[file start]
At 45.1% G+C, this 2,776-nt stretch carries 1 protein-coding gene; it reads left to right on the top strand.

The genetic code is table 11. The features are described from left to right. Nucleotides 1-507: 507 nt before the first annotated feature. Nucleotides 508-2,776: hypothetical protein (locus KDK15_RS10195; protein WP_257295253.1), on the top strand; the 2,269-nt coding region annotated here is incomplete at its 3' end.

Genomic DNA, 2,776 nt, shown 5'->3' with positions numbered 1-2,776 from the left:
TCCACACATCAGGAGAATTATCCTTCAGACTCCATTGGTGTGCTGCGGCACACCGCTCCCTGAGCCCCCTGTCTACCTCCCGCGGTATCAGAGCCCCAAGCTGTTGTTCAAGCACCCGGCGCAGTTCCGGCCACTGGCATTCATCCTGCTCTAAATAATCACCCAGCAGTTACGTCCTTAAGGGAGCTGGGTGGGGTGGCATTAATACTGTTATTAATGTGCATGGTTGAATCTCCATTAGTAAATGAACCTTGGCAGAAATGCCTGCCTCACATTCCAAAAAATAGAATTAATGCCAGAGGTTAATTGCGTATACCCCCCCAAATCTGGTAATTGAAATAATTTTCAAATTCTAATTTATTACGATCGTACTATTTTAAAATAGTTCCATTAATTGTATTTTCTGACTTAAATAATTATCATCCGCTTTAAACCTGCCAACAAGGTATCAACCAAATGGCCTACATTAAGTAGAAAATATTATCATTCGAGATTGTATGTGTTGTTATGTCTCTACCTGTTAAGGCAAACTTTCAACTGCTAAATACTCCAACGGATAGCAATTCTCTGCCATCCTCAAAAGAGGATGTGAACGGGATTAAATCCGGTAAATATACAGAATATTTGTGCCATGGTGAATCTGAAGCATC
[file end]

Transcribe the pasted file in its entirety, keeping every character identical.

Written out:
At 45.1% G+C, this 2,776-nt stretch carries 1 protein-coding gene; it reads left to right on the top strand.

The genetic code is table 11. The features are described from left to right. Nucleotides 1-507: 507 nt before the first annotated feature. Nucleotides 508-2,776: hypothetical protein (locus KDK15_RS10195; protein WP_257295253.1), on the top strand; the 2,269-nt coding region annotated here is incomplete at its 3' end.

Genomic DNA, 2,776 nt, shown 5'->3' with positions numbered 1-2,776 from the left:
TCCACACATCAGGAGAATTATCCTTCAGACTCCATTGGTGTGCTGCGGCACACCGCTCCCTGAGCCCCCTGTCTACCTCCCGCGGTATCAGAGCCCCAAGCTGTTGTTCAAGCACCCGGCGCAGTTCCGGCCACTGGCATTCATCCTGCTCTAAATAATCACCCAGCAGTTACGTCCTTAAGGGAGCTGGGTGGGGTGGCATTAATACTGTTATTAATGTGCATGGTTGAATCTCCATTAGTAAATGAACCTTGGCAGAAATGCCTGCCTCACATTCCAAAAAATAGAATTAATGCCAGAGGTTAATTGCGTATACCCCCCCAAATCTGGTAATTGAAATAATTTTCAAATTCTAATTTATTACGATCGTACTATTTTAAAATAGTTCCATTAATTGTATTTTCTGACTTAAATAATTATCATCCGCTTTAAACCTGCCAACAAGGTATCAACCAAATGGCCTACATTAAGTAGAAAATATTATCATTCGAGATTGTATGTGTTGTTATGTCTCTACCTGTTAAGGCAAACTTTCAACTGCTAAATACTCCAACGGATAGCAATTCTCTGCCATCCTCAAAAGAGGATGTGAACGGGATTAAATCCGGTAAATATACAGAATATTTGTGCCATGGTGAATCTGAAGCATC